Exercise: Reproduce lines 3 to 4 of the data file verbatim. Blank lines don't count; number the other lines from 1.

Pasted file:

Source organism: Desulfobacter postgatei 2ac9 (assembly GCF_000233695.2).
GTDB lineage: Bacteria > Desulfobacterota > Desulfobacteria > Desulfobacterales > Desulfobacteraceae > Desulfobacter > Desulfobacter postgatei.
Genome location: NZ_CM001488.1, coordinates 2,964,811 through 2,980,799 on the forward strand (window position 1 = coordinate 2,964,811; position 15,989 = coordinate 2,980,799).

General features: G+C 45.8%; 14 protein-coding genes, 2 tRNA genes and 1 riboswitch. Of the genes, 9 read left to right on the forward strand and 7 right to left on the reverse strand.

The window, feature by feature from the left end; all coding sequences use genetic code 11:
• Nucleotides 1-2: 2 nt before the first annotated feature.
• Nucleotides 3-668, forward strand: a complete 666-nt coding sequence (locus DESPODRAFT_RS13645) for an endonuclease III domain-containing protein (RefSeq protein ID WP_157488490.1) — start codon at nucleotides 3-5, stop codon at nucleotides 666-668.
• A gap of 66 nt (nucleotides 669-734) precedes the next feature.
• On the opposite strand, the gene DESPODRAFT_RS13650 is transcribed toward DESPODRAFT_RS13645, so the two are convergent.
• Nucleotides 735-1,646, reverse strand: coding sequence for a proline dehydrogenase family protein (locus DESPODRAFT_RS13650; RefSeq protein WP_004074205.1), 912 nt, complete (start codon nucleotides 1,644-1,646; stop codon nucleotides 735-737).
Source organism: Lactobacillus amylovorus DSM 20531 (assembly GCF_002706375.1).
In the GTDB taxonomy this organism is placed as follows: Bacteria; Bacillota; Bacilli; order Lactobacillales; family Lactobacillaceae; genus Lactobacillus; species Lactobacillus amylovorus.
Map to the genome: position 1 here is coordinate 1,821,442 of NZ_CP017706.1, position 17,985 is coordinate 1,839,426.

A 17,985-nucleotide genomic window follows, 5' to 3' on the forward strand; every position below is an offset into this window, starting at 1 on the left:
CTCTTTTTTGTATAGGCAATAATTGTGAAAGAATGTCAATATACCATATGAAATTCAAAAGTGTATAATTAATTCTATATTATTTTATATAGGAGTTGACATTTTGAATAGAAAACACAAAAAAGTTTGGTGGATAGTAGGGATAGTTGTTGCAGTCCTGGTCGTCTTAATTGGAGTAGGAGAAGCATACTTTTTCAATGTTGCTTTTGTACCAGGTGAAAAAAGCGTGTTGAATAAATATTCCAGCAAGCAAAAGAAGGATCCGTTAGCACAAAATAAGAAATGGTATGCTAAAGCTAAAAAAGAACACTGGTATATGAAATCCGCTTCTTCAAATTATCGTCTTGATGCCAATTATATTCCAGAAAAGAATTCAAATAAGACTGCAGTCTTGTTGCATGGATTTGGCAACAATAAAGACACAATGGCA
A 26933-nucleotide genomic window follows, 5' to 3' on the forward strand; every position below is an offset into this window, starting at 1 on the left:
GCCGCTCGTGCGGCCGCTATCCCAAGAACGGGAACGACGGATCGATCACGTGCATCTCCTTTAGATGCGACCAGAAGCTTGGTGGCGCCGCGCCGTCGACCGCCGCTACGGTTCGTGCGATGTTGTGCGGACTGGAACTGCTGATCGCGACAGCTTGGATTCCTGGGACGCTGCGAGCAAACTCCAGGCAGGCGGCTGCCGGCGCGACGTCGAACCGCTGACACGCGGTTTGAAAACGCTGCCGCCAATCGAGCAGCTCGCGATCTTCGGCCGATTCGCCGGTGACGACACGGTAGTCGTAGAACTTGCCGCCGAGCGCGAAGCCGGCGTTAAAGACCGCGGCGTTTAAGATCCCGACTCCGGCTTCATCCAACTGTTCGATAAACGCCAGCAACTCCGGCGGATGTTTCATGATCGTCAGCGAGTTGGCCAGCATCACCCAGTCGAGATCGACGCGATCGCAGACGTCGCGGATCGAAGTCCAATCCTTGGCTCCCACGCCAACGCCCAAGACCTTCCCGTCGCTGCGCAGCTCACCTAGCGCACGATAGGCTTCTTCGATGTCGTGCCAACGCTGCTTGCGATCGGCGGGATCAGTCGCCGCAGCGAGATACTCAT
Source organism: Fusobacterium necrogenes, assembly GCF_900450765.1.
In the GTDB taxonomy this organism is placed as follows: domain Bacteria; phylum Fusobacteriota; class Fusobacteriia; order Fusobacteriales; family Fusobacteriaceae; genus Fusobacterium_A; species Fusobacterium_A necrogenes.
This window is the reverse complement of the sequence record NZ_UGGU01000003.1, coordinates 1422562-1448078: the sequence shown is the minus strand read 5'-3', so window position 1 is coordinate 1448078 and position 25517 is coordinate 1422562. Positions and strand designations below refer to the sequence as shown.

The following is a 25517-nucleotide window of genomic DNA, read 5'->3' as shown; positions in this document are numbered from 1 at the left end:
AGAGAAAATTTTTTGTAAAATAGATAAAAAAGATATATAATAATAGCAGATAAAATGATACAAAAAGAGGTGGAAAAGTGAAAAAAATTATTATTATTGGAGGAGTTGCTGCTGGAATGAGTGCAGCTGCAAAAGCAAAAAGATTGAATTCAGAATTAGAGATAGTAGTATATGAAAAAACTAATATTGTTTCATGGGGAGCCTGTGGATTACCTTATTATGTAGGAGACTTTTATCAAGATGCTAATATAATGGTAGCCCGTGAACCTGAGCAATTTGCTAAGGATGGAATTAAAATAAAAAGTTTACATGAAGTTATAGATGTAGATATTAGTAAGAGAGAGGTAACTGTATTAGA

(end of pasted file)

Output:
Genome location: NZ_CM001488.1, coordinates 2,964,811 through 2,980,799 on the forward strand (window position 1 = coordinate 2,964,811; position 15,989 = coordinate 2,980,799).

General features: G+C 45.8%; 14 protein-coding genes, 2 tRNA genes and 1 riboswitch. Of the genes, 9 read left to right on the forward strand and 7 right to left on the reverse strand.